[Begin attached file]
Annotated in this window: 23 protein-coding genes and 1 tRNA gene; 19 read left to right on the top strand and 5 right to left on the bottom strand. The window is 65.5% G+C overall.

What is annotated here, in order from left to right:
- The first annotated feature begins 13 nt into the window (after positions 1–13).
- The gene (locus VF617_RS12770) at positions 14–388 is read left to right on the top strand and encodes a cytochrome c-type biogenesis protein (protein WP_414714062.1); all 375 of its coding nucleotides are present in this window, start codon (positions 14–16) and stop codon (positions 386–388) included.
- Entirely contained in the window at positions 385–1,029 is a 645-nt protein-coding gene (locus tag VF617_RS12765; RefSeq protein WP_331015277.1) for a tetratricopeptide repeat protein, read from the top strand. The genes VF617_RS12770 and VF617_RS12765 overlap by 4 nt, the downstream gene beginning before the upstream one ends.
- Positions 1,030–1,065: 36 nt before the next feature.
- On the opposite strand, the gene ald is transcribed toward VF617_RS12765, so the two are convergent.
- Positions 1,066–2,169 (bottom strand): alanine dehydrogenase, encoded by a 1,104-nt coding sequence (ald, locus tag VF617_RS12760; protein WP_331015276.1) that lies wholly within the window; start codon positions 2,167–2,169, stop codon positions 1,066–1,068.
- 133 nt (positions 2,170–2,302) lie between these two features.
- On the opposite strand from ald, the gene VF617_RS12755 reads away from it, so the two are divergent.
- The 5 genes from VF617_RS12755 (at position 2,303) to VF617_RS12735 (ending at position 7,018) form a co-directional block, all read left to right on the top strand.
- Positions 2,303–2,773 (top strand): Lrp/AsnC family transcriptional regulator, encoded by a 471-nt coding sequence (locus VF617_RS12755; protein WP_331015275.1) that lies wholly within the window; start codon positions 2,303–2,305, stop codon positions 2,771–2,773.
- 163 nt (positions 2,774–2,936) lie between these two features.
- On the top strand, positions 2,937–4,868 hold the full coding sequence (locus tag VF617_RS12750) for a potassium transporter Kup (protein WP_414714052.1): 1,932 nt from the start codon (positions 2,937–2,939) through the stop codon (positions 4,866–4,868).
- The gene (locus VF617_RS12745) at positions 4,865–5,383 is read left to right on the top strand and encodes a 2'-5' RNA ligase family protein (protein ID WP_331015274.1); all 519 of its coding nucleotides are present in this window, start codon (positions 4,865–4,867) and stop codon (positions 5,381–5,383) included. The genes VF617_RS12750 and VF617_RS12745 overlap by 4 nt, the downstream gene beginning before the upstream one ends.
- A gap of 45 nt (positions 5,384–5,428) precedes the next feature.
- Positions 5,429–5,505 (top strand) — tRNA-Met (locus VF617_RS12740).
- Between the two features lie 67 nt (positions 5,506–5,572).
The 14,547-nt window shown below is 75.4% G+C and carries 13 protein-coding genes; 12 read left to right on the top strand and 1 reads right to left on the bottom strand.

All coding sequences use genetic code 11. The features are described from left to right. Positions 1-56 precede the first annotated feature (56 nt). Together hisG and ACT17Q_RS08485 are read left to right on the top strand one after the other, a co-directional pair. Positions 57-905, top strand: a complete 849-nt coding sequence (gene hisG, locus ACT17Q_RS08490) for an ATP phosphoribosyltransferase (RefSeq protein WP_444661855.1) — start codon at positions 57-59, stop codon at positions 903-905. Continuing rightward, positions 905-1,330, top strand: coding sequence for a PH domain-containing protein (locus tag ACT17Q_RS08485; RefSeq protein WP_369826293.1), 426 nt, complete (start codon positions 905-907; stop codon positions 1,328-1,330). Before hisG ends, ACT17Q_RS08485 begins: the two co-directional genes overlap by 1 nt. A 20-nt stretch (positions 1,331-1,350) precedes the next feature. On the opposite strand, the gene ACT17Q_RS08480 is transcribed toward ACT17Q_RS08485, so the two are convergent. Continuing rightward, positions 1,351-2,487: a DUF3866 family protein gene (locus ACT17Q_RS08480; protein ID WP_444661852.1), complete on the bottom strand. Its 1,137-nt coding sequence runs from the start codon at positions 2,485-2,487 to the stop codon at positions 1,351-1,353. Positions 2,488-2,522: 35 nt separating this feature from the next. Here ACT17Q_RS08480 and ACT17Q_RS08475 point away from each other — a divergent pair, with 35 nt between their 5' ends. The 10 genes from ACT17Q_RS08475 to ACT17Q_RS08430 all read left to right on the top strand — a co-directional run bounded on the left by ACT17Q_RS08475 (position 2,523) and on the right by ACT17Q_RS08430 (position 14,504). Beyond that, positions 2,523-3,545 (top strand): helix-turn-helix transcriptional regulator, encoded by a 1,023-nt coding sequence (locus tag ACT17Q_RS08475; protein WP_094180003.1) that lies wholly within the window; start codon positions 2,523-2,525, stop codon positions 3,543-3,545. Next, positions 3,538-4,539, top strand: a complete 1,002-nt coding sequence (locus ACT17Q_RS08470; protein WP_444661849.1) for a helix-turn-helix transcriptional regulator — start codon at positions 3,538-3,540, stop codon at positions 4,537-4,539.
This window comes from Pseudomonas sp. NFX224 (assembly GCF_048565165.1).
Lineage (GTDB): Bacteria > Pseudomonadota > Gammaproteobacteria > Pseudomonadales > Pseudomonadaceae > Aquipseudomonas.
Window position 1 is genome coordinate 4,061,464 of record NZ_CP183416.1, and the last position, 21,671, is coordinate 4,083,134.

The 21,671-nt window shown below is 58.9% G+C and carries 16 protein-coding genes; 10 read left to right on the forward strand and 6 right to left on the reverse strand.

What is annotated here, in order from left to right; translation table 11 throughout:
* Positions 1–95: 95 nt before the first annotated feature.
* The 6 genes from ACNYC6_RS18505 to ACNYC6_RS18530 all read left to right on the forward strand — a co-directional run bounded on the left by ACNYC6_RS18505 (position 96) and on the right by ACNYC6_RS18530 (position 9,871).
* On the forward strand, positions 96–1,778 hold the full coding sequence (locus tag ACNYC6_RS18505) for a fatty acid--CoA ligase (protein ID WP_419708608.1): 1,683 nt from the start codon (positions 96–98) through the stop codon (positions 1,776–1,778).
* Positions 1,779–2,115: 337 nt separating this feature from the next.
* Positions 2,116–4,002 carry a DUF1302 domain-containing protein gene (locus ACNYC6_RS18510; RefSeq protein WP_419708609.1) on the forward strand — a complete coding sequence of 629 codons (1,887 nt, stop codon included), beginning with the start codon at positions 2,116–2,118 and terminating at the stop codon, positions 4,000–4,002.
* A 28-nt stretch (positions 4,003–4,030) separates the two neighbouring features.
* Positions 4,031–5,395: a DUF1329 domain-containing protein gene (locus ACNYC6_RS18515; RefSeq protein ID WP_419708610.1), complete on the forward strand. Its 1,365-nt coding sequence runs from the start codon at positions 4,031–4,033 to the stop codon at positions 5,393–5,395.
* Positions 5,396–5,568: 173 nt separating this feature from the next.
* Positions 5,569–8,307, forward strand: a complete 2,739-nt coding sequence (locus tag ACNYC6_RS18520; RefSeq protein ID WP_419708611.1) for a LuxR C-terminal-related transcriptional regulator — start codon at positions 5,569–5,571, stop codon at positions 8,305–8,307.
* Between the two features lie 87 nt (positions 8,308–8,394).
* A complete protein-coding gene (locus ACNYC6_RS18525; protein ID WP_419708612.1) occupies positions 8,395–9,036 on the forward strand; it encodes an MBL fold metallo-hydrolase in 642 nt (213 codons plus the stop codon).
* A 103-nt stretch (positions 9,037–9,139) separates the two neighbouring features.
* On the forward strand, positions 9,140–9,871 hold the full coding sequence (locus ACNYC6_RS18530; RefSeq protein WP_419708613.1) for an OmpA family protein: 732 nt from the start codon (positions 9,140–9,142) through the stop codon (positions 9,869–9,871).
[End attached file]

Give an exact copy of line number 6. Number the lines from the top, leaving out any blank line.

- Positions 1,030–1,065: 36 nt before the next feature.